Best-selling journalist Antony Loewenstein trav­els across Afghanistan, Pakistan, Haiti, Papua New Guinea, the United States, Britain, Greece, and Australia to witness the reality of disaster capitalism. He discovers how companies such as G4S, Serco, and Halliburton cash in on or­ganized misery in a hidden world of privatized detention centers, militarized private security, aid profiteering, and destructive mining.

Disaster has become big business. Talking to immigrants stuck in limbo in Britain or visiting immigration centers in America, Loewenstein maps the secret networks formed to help cor­porations bleed what profits they can from economic crisis. He debates with Western contractors in Afghanistan, meets the locals in post-earthquake Haiti, and in Greece finds a country at the mercy of vulture profiteers. In Papua New Guinea, he sees a local commu­nity forced to rebel against predatory resource companies and NGOs.

What emerges through Loewenstein’s re­porting is a dark history of multinational corpo­rations that, with the aid of media and political elites, have grown more powerful than national governments. In the twenty-first century, the vulnerable have become the world’s most valu­able commodity. Disaster Capitalism is published by Verso in 2015 and in paperback in January 2017.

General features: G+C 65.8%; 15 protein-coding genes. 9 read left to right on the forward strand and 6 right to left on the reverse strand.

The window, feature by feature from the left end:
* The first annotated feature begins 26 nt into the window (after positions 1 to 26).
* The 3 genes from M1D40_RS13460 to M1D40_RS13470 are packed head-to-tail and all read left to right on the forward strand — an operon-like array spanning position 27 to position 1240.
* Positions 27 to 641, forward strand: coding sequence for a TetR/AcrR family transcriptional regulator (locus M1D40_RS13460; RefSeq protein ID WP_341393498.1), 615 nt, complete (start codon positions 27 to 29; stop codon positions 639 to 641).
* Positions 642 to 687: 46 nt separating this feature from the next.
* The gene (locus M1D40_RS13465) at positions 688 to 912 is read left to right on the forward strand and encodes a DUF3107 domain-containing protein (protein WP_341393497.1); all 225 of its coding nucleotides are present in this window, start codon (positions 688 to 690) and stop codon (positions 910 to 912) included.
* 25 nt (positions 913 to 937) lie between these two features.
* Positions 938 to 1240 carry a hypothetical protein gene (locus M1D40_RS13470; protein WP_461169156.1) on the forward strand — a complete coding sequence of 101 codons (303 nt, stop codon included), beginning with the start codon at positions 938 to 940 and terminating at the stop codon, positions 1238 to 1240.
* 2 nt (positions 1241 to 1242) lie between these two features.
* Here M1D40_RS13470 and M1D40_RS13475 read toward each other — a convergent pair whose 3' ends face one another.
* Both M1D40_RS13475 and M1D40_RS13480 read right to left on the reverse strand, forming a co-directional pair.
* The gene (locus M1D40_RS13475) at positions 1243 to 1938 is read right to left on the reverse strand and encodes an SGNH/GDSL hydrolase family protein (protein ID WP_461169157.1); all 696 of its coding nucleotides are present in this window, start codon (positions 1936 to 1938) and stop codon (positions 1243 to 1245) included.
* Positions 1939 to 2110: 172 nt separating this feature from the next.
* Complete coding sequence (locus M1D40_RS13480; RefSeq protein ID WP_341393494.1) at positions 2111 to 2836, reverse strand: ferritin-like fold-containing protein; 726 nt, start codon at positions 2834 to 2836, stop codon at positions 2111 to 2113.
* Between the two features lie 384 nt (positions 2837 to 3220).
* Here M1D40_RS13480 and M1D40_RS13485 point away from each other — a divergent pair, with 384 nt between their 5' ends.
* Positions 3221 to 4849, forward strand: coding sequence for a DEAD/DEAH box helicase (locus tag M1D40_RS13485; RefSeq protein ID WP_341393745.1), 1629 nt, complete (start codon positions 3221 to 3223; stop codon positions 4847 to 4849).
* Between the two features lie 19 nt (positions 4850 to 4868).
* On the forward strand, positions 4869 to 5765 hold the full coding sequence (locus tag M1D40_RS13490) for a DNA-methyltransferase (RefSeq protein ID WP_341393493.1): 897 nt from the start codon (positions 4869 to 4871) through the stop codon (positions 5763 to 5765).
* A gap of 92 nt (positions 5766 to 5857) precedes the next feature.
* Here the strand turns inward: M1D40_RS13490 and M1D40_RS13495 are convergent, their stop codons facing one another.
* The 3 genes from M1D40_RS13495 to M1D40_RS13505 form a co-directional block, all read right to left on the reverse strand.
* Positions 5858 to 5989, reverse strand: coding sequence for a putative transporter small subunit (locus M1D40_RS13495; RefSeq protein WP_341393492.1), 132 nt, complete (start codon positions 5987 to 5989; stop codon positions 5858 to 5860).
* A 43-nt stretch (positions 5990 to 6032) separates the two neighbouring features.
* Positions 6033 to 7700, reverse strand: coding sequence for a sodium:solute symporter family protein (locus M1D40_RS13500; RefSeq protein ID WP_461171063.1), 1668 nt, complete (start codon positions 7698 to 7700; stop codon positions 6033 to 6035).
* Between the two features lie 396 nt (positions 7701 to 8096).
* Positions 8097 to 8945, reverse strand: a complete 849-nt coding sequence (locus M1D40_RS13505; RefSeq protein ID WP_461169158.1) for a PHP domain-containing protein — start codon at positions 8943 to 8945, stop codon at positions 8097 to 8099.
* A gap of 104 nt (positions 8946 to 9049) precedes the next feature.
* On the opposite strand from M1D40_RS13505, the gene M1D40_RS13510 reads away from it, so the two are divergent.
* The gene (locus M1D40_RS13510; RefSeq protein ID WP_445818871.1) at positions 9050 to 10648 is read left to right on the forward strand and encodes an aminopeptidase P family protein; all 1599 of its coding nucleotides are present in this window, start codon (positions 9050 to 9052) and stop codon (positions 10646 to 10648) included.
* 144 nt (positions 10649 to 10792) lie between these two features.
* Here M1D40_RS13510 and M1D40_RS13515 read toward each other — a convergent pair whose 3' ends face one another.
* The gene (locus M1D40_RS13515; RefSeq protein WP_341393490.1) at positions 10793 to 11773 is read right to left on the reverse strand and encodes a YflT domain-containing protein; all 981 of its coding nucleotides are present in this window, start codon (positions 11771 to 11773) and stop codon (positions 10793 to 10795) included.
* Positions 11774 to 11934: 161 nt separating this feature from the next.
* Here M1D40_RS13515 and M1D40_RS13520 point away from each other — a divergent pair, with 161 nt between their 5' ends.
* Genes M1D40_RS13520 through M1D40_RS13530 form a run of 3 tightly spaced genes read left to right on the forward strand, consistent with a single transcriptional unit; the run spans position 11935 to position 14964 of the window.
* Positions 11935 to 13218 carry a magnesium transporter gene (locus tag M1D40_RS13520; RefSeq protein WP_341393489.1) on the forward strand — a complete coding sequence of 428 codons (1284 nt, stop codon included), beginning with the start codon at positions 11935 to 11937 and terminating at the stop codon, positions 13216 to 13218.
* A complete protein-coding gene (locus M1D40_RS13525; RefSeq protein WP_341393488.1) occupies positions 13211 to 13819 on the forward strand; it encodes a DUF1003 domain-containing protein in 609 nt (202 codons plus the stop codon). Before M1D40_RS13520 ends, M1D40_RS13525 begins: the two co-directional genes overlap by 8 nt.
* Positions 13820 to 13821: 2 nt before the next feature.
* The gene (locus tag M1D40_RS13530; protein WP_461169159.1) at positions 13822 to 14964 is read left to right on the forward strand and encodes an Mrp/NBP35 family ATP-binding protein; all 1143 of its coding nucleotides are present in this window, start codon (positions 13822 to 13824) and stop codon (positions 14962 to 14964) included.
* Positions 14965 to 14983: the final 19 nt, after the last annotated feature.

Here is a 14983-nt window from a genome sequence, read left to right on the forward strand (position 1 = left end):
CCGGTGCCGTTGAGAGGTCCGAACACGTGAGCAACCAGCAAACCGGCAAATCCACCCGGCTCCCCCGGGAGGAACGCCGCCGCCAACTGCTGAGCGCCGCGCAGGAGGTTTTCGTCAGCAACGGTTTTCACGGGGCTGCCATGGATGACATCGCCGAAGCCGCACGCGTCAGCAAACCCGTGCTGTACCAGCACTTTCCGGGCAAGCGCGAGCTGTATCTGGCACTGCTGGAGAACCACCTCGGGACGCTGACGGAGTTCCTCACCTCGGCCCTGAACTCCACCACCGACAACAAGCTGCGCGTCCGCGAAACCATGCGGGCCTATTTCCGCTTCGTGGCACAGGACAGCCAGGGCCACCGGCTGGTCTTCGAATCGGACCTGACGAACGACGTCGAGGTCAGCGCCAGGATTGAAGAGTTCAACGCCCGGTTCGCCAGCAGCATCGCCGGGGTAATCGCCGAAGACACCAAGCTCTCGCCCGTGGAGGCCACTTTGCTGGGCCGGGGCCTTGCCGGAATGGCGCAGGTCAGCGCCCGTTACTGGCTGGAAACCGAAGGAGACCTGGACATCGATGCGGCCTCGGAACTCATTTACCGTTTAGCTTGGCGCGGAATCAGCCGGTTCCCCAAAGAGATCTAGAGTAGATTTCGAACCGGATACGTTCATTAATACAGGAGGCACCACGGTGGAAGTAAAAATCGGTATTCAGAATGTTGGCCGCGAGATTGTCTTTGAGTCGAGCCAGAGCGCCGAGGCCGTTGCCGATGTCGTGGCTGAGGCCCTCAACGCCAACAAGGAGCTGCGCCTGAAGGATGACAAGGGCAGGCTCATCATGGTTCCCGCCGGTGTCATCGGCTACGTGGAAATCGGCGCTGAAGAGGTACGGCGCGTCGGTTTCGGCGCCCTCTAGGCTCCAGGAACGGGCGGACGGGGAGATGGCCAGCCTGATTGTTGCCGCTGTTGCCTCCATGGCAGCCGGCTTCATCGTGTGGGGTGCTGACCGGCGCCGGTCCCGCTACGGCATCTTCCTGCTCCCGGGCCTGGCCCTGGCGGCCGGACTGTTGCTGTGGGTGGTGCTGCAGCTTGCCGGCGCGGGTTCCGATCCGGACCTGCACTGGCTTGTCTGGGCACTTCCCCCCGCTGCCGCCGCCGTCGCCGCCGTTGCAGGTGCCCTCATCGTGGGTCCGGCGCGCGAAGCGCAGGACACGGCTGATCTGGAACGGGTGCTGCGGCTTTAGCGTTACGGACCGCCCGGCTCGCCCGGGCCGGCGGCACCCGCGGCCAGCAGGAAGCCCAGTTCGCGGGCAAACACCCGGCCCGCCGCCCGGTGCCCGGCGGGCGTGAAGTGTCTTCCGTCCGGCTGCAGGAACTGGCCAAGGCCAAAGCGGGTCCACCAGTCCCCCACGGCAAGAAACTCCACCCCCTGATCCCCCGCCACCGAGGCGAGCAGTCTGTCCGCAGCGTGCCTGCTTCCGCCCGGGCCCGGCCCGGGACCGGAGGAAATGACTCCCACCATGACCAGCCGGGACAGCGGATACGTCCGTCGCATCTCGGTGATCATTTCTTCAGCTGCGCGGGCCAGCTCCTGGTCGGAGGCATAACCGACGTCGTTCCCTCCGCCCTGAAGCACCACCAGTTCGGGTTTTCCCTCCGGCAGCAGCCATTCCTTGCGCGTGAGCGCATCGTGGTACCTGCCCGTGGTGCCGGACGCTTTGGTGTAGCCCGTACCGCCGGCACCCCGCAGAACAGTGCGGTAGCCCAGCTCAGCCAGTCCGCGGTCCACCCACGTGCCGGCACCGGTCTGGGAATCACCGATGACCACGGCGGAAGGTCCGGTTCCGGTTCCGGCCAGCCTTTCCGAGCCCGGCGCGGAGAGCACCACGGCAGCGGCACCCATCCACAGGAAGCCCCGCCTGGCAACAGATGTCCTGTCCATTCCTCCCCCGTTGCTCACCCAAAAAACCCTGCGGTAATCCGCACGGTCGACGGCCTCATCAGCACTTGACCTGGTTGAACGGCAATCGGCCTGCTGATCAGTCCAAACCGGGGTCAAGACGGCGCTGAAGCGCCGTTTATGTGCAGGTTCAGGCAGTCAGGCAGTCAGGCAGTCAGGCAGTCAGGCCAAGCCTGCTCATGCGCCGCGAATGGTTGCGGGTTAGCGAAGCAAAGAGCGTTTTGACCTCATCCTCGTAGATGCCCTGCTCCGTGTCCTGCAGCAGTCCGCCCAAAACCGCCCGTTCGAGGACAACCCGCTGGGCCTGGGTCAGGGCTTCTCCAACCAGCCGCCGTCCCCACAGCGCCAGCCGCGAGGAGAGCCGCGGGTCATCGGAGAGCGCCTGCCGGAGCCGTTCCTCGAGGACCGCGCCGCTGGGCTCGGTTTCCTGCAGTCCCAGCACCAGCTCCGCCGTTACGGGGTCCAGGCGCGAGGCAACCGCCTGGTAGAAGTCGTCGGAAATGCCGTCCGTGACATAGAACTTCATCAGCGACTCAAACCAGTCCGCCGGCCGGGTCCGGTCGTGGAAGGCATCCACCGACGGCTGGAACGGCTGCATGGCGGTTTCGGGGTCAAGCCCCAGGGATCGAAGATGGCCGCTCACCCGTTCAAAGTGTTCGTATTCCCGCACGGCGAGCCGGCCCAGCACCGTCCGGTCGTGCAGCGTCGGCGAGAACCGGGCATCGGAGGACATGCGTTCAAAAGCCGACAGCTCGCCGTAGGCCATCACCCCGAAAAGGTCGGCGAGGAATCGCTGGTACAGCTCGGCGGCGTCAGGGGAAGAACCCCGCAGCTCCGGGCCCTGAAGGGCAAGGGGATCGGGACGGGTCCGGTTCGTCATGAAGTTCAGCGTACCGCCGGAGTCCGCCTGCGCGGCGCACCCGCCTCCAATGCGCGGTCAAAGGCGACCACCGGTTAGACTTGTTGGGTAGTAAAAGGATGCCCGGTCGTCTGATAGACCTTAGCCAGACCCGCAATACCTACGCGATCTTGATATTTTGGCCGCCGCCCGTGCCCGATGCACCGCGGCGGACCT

Profits_of_doom_cover_350Vulture capitalism has seen the corporation become more powerful than the state, and yet its work is often done by stealth, supported by political and media elites. The result is privatised wars and outsourced detention centres, mining companies pillaging precious land in developing countries and struggling nations invaded by NGOs and the corporate dollar. Best-selling journalist Antony Loewenstein travels to Afghanistan, Pakistan, Haiti, Papua New Guinea and across Australia to witness the reality of this largely hidden world of privatised detention centres, outsourced aid, destructive resource wars and militarized private security. Who is involved and why? Can it be stopped? What are the alternatives in a globalised world? Profits of Doom, published in 2013 and released in an updated edition in 2014, challenges the fundamentals of our unsustainable way of life and the money-making imperatives driving it. It is released in an updated edition in 2014.